Skip to content

Editorial Summer 2008

Summer 2008 is a period of intense discussion around GMES. Indeed, it is the time for all European delegations to polish their contributions to the November 2008 Ministerial Space conference and especially for the so-called Segment 2 of GMES. The Segment 2 of GMES is particularly important because on the one hand it will start the financing of the recurring models of the first sentinels satellites, the first step in making GMES a truly operational programme, and second because it will introduce concretely in it the Sentinel 4 and 5 elements and the topic of atmospheric chemistry.

Of course GMES is now more acknowledged and supported across Europe and beyond, in the America and Africa for instance, and by a wide range of entities from governments to users, going through industry, regions, local authorities and more. However it is a large program with specific needs in terms of governance, budgets, technological developments and partnerships which make it a very complex European flagship to drive. Moreover Europe barely comes out of solving the Galileo crisis, Galileo being a flagship essential for Europe which had to go through the difficult learning period of how to get the European Union, ESA and industry to work together on a very complex space programme. While the lessons learned must and will benefit GMES, it must be understood that GMES is fundamentally and in most aspects a very different programme, in terms of missions, thematics, technologies, users, organization and actors in general, even if we can find some common features and synergies with Galileo. GMES is definitely not an easier programme and it requires its own specific approach. Our remote sensing community as well as the overall geo-information industry have the experience and know-how to support the European Union and ESA to make this initiative a success. Through involvement in various advisory committees to provide for instance inputs on governance, programmatics and of course present and future European technical capabilities, the European industry could be considered and involved as partners by the decision makers to make GMES a wide ranging success.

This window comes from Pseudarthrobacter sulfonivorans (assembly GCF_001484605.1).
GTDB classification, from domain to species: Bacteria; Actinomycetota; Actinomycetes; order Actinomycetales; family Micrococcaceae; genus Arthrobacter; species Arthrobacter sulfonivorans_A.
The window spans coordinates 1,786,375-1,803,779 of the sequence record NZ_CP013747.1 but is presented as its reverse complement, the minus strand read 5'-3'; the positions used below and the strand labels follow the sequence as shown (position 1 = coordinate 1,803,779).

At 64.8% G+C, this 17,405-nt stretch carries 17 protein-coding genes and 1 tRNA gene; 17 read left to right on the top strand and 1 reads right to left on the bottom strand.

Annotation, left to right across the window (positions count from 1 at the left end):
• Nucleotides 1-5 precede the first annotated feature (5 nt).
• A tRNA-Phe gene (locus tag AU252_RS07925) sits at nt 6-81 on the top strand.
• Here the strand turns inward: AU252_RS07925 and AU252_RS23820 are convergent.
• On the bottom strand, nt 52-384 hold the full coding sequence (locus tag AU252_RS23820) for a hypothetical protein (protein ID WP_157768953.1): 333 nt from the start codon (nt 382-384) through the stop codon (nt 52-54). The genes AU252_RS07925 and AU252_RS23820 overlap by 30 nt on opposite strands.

In the next GMES conference which will be organized by the French Presidency of the European Union in September 2008 a new impulse will be given to GMES both with the demonstration of new operational services and with the giving of a new name for GMES: let’s hope that these will bring fresh additional momentum to help ensure the firm commitment to this initiative by the European member states and its wider acceptance and development.

In the mean time, on behalf of the EARSC Directors, let me wish you a good summer,

With best regards,